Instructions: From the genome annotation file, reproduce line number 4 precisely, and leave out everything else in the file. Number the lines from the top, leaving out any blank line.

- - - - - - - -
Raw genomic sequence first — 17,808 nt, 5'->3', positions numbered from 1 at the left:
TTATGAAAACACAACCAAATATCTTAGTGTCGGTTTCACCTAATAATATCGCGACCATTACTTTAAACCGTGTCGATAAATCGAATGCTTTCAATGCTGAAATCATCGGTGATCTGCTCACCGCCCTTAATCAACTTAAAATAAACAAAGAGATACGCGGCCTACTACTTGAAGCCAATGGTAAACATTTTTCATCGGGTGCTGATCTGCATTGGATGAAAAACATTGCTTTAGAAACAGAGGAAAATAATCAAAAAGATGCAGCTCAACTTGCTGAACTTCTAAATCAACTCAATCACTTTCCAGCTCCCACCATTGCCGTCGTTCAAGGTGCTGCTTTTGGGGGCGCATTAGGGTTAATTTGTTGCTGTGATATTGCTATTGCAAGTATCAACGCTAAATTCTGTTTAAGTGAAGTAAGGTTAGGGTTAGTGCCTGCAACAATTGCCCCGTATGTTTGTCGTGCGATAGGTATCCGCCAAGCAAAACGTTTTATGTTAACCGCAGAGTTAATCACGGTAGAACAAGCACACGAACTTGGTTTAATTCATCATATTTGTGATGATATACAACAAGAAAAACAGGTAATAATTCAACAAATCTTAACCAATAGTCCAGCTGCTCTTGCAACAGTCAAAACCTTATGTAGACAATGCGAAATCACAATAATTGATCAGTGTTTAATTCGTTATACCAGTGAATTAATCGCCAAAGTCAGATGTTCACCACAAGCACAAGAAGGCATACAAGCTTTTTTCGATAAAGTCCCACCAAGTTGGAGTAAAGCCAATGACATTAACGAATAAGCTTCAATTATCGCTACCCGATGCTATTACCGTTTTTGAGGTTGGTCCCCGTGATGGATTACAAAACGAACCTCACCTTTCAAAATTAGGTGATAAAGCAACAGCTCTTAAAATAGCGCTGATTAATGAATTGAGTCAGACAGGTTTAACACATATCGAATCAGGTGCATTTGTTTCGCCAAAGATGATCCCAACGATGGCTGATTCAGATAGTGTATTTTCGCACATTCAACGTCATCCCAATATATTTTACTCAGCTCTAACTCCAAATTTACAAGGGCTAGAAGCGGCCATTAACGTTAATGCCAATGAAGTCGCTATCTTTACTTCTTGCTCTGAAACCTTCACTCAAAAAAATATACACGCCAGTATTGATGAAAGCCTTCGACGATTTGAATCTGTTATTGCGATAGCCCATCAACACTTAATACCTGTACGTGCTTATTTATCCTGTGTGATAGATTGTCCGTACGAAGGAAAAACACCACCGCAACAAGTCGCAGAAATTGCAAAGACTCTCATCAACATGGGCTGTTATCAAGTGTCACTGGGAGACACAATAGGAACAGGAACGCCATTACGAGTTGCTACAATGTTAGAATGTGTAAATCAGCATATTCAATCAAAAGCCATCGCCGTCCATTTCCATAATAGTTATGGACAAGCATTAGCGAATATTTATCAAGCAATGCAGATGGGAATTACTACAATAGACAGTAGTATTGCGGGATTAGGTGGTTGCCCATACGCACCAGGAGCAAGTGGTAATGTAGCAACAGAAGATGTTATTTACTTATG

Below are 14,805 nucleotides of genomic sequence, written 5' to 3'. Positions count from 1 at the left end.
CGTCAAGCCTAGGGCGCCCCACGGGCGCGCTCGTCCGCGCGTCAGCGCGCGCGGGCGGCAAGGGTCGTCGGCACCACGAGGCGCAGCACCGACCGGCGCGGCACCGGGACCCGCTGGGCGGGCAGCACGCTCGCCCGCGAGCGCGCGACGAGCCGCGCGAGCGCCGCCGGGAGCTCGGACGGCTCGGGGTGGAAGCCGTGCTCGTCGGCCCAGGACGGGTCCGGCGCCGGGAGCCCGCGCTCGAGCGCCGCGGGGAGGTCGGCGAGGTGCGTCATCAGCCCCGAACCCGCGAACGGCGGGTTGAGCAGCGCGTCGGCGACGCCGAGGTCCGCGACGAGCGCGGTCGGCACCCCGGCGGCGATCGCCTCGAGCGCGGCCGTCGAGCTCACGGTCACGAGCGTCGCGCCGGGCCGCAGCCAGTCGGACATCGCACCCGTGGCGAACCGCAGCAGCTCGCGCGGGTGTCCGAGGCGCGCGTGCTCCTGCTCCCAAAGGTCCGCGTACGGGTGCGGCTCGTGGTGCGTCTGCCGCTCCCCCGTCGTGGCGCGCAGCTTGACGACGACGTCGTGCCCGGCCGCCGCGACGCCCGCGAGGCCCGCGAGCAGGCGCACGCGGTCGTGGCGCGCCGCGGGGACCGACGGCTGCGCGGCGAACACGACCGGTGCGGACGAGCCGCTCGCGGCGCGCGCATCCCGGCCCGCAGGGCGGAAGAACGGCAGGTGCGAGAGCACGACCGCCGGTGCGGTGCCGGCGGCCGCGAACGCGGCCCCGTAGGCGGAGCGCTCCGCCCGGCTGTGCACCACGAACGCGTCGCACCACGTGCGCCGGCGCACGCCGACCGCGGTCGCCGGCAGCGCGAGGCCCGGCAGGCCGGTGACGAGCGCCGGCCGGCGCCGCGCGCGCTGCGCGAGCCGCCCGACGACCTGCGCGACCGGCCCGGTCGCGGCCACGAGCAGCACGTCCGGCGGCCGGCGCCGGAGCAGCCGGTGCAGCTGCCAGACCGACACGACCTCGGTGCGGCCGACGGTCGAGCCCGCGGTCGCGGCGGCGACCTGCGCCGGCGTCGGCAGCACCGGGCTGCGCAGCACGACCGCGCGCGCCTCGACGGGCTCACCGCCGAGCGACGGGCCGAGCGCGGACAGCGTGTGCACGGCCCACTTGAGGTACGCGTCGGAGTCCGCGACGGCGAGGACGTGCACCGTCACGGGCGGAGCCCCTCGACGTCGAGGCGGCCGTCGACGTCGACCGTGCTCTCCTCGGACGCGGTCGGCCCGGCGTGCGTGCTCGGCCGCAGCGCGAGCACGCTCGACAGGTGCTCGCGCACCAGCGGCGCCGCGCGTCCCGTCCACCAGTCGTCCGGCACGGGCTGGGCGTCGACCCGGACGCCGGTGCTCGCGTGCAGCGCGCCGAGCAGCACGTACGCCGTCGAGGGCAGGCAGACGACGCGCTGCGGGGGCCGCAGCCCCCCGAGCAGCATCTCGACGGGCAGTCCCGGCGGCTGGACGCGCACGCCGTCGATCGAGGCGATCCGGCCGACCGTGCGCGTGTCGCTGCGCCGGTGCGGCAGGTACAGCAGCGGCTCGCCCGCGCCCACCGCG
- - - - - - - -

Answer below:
CGTCAAGCCTAGGGCGCCCCACGGGCGCGCTCGTCCGCGCGTCAGCGCGCGCGGGCGGCAAGGGTCGTCGGCACCACGAGGCGCAGCACCGACCGGCGCGGCACCGGGACCCGCTGGGCGGGCAGCACGCTCGCCCGCGAGCGCGCGACGAGCCGCGCGAGCGCCGCCGGGAGCTCGGACGGCTCGGGGTGGAAGCCGTGCTCGTCGGCCCAGGACGGGTCCGGCGCCGGGAGCCCGCGCTCGAGCGCCGCGGGGAGGTCGGCGAGGTGCGTCATCAGCCCCGAACCCGCGAACGGCGGGTTGAGCAGCGCGTCGGCGACGCCGAGGTCCGCGACGAGCGCGGTCGGCACCCCGGCGGCGATCGCCTCGAGCGCGGCCGTCGAGCTCACGGTCACGAGCGTCGCGCCGGGCCGCAGCCAGTCGGACATCGCACCCGTGGCGAACCGCAGCAGCTCGCGCGGGTGTCCGAGGCGCGCGTGCTCCTGCTCCCAAAGGTCCGCGTACGGGTGCGGCTCGTGGTGCGTCTGCCGCTCCCCCGTCGTGGCGCGCAGCTTGACGACGACGTCGTGCCCGGCCGCCGCGACGCCCGCGAGGCCCGCGAGCAGGCGCACGCGGTCGTGGCGCGCCGCGGGGACCGACGGCTGCGCGGCGAACACGACCGGTGCGGACGAGCCGCTCGCGGCGCGCGCATCCCGGCCCGCAGGGCGGAAGAACGGCAGGTGCGAGAGCACGACCGCCGGTGCGGTGCCGGCGGCCGCGAACGCGGCCCCGTAGGCGGAGCGCTCCGCCCGGCTGTGCACCACGAACGCGTCGCACCACGTGCGCCGGCGCACGCCGACCGCGGTCGCCGGCAGCGCGAGGCCCGGCAGGCCGGTGACGAGCGCCGGCCGGCGCCGCGCGCGCTGCGCGAGCCGCCCGACGACCTGCGCGACCGGCCCGGTCGCGGCCACGAGCAGCACGTCCGGCGGCCGGCGCCGGAGCAGCCGGTGCAGCTGCCAGACCGACACGACCTCGGTGCGGCCGACGGTCGAGCCCGCGGTCGCGGCGGCGACCTGCGCCGGCGTCGGCAGCACCGGGCTGCGCAGCACGACCGCGCGCGCCTCGACGGGCTCACCGCCGAGCGACGGGCCGAGCGCGGACAGCGTGTGCACGGCCCACTTGAGGTACGCGTCGGAGTCCGCGACGGCGAGGACGTGCACCGTCACGGGCGGAGCCCCTCGACGTCGAGGCGGCCGTCGACGTCGACCGTGCTCTCCTCGGACGCGGTCGGCCCGGCGTGCGTGCTCGGCCGCAGCGCGAGCACGCTCGACAGGTGCTCGCGCACCAGCGGCGCCGCGCGTCCCGTCCACCAGTCGTCCGGCACGGGCTGGGCGTCGACCCGGACGCCGGTGCTCGCGTGCAGCGCGCCGAGCAGCACGTACGCCGTCGAGGGCAGGCAGACGACGCGCTGCGGGGGCCGCAGCCCCCCGAGCAGCATCTCGACGGGCAGTCCCGGCGGCTGGACGCGCACGCCGTCGATCGAGGCGATCCGGCCGACCGTGCGCGTGTCGCTGCGCCGGTGCGGCAGGTACAGCAGCGGCTCGCCCGCGCCCACCGCG